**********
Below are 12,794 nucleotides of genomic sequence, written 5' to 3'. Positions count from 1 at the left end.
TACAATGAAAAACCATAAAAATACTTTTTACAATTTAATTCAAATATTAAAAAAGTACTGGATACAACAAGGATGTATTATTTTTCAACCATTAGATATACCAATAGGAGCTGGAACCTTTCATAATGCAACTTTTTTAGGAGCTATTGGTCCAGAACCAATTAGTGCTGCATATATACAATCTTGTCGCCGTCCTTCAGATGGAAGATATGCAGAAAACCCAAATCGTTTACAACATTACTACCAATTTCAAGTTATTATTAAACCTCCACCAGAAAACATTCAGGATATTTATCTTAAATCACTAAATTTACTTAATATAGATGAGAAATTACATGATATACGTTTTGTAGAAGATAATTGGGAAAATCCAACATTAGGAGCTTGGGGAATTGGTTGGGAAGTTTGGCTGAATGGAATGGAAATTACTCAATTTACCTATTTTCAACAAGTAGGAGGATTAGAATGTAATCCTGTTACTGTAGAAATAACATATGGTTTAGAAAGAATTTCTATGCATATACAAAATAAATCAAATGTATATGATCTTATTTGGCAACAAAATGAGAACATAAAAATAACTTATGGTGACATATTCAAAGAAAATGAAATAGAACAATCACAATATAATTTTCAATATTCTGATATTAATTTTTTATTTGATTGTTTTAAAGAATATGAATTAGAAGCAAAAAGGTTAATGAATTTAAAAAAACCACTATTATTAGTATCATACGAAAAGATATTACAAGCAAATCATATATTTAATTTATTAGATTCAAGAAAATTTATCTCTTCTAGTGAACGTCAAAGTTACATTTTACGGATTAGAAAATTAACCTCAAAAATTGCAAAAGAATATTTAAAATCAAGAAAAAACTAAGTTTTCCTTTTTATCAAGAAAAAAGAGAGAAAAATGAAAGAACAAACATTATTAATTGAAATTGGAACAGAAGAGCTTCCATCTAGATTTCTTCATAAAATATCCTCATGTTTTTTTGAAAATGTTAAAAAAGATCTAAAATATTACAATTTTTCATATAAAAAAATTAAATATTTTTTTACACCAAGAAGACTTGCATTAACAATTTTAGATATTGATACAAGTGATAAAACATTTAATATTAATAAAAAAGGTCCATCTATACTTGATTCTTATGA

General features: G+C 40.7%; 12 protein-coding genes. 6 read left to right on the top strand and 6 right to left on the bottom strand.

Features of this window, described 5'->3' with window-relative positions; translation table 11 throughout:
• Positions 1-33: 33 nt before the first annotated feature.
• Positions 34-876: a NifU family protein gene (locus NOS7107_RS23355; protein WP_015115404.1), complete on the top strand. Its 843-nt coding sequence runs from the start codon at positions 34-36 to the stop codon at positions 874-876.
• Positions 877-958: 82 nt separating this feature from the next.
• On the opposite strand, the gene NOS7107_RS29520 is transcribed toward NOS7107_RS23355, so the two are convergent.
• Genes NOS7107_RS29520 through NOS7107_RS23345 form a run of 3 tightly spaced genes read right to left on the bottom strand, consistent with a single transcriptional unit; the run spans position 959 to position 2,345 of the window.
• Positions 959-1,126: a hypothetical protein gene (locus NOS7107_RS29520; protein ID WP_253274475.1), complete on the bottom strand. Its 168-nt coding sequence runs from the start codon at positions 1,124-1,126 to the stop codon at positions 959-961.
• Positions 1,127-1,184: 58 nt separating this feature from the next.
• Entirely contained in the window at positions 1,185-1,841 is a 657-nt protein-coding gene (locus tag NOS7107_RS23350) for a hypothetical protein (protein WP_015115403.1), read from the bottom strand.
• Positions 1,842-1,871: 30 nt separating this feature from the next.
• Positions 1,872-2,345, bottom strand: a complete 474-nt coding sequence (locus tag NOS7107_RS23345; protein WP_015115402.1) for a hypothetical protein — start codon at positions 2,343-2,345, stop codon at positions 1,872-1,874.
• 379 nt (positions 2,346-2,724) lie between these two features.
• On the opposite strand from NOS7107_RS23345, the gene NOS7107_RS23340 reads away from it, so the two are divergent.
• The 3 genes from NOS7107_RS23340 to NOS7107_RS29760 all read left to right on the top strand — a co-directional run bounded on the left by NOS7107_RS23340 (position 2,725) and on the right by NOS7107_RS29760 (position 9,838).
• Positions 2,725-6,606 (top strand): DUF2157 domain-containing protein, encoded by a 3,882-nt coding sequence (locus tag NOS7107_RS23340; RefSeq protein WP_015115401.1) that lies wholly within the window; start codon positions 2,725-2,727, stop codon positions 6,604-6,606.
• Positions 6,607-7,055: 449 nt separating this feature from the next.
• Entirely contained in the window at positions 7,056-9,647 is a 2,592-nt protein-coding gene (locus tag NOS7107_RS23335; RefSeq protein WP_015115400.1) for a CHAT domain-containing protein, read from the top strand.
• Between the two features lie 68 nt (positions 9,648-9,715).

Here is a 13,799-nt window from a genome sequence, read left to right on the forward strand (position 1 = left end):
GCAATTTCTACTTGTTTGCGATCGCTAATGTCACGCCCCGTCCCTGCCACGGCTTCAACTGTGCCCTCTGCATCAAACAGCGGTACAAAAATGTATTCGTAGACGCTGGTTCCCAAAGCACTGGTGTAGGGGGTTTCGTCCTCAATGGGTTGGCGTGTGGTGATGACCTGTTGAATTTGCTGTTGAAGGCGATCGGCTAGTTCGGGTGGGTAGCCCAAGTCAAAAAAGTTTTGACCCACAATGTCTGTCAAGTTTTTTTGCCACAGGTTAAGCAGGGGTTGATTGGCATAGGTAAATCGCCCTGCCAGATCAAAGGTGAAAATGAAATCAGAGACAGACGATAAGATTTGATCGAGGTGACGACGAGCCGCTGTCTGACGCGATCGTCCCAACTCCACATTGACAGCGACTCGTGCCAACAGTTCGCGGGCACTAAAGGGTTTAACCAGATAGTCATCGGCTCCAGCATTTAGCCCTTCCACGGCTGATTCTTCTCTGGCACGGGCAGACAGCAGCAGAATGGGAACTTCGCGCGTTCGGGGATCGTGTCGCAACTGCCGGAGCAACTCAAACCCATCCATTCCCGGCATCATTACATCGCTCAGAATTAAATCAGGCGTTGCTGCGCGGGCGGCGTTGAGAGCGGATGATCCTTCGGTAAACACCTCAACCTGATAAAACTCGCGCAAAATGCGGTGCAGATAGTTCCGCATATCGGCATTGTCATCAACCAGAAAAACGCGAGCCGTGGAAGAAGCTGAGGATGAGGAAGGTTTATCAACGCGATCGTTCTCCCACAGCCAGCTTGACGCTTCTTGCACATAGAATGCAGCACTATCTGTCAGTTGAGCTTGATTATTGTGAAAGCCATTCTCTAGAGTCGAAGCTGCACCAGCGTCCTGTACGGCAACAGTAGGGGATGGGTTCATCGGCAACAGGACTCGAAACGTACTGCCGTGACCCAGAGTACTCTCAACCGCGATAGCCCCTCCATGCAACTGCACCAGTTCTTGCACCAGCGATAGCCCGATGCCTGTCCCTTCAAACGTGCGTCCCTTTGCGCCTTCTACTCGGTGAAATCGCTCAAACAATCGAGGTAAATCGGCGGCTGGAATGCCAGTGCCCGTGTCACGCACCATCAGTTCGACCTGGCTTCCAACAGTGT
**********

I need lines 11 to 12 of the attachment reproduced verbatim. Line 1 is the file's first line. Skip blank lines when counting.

• Positions 1,127-1,184: 58 nt separating this feature from the next.
• Entirely contained in the window at positions 1,185-1,841 is a 657-nt protein-coding gene (locus tag NOS7107_RS23350) for a hypothetical protein (protein WP_015115403.1), read from the bottom strand.